I wrote this back on May 17 as part of my "I am" thread. The thread was intended to be a journey of self-exploration and self-analysis for me. I intended to lay out some really deep, very personal "stuff". Because, you see, what I have been "doing" in my life for the past 30 years has really not been working. I'm in a strange place in my life right now. I find myself on a strange and unfamiliar path. A path that I chose with open eyes, open arms, open mind and open heart, but a path that I did not want. How's that for irony? A path that I looked down, and out of curiosity or some masochistic emotional need, or some lesson to be learned, I chose to walk this path.
But here I am. Now. No regrets. Really, no regrets. I was all by my doing and conscious choice. I am who I am today because of that path. I just want to understand. I need to understand.
For whatever reason, I hid this post as a 'draft'. I'm not sure when exactly I hid it, or why. I have a tendency to do that. I write stuff and never publish it. I also write 'em and post 'em and then pull 'em - sometimes. Perhaps that is as it should be.
Anyway, here it is...
I don't remember if I read this somewhere, or if I came up with these words myself. "What I do is not who I am." It was an epiphany of the highest order for me. So simple, yet so remote was the understanding. Distant. Shrouded by fog. Clear and muted at the same time.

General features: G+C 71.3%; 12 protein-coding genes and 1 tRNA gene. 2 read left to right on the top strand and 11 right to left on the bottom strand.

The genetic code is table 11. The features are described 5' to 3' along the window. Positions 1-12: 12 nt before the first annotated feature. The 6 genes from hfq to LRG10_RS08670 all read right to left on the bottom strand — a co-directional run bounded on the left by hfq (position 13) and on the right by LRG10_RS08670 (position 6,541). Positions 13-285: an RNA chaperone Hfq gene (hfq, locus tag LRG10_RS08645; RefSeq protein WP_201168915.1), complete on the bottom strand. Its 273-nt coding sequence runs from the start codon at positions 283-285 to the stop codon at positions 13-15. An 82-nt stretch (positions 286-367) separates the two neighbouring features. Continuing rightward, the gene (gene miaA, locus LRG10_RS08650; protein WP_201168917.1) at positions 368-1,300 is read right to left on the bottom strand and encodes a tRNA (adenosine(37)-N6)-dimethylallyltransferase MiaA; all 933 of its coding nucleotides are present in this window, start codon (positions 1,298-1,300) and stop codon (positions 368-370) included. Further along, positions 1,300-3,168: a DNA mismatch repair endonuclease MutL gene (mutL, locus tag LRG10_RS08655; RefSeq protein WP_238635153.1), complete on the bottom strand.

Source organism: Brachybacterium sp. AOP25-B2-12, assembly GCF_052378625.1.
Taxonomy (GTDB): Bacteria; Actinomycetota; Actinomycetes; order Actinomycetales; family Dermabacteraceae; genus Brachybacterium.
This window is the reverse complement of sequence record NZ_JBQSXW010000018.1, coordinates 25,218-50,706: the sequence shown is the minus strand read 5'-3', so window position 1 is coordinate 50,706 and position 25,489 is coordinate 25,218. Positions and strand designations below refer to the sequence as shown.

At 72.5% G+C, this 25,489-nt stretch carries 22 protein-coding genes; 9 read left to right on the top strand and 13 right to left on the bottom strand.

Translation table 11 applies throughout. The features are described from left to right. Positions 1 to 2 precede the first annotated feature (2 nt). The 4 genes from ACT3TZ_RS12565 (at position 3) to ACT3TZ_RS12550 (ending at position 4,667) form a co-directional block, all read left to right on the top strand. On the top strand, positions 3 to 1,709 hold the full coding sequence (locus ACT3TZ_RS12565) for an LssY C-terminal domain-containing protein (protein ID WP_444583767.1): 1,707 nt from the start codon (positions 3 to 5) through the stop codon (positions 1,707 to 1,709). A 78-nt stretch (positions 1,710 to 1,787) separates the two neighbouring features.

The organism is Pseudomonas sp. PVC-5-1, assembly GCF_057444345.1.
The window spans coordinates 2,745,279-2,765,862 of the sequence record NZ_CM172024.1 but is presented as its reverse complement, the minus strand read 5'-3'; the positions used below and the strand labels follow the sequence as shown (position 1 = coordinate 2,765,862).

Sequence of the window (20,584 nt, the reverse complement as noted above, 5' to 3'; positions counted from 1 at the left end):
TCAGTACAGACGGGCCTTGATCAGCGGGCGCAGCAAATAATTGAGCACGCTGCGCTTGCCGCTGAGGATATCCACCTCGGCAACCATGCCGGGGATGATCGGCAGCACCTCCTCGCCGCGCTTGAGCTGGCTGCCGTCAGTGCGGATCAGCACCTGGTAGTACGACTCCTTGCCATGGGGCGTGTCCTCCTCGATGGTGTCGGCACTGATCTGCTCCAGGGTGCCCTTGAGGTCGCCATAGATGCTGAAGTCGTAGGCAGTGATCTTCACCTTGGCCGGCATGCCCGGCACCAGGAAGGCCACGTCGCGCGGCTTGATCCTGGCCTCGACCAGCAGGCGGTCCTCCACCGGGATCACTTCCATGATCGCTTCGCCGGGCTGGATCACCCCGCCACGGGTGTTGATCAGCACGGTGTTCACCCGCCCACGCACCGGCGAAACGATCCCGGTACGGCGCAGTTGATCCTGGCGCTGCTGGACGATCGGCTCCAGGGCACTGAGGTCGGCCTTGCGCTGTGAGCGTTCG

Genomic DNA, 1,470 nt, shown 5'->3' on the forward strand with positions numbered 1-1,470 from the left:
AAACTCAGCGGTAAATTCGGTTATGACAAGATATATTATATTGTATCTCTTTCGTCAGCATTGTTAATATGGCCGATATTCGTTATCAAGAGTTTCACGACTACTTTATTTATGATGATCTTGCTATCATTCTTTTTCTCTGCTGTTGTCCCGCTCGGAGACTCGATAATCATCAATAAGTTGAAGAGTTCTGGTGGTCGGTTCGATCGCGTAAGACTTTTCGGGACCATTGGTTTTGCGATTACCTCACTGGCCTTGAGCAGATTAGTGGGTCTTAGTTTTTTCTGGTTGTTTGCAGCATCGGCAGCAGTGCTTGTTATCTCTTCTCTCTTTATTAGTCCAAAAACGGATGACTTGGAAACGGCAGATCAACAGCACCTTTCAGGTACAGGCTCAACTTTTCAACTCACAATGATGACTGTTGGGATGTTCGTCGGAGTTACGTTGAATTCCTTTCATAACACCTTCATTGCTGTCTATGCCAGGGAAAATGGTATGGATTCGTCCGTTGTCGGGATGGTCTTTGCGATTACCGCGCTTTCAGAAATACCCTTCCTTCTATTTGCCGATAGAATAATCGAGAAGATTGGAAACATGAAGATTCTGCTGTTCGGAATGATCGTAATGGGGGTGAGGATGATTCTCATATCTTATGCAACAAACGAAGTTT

I remember writing the words on a yellow legal pad. I can't remember now exactly when it was. Six years ago in Aspen? Was it ten years ago? Quite possibly it was as long as thirteen years ago - in Dallas. Thirteen long years. Gone in a blink.
I very distinctly remember coming to the realization that I had become my job. My job was me. My entire identity - "who" I was, was "what" I did. What I did for a living. What I did for dollars. I was a workaholic of the worst variety. I would go into the office at 5:30 in the morning and not leave until 6:30 or 7:30. My logic at the time was that I wanted to miss the horrible rush hour traffic of Dallas. Go in early before it started, leave the office late, after it had subsided.
I remember drinking cold, stale coffee at 4:00 or 5:00 pm. The dregs of the pot.
I was a sick fuck.
There were times, under the heavy burden of single-handedly running a new division of the company, that I would stay even later - until 11pm or 1am. Sometimes, I would just get a room at the hotel next to the office and not even go home.
It was also, unfortunately, my escape from an unhappy marriage. One that was doomed from the very beginning to fail. But that is another story. For another time.
The saddest part of all, is that my daughter remembers me never being home. Now that, I regret.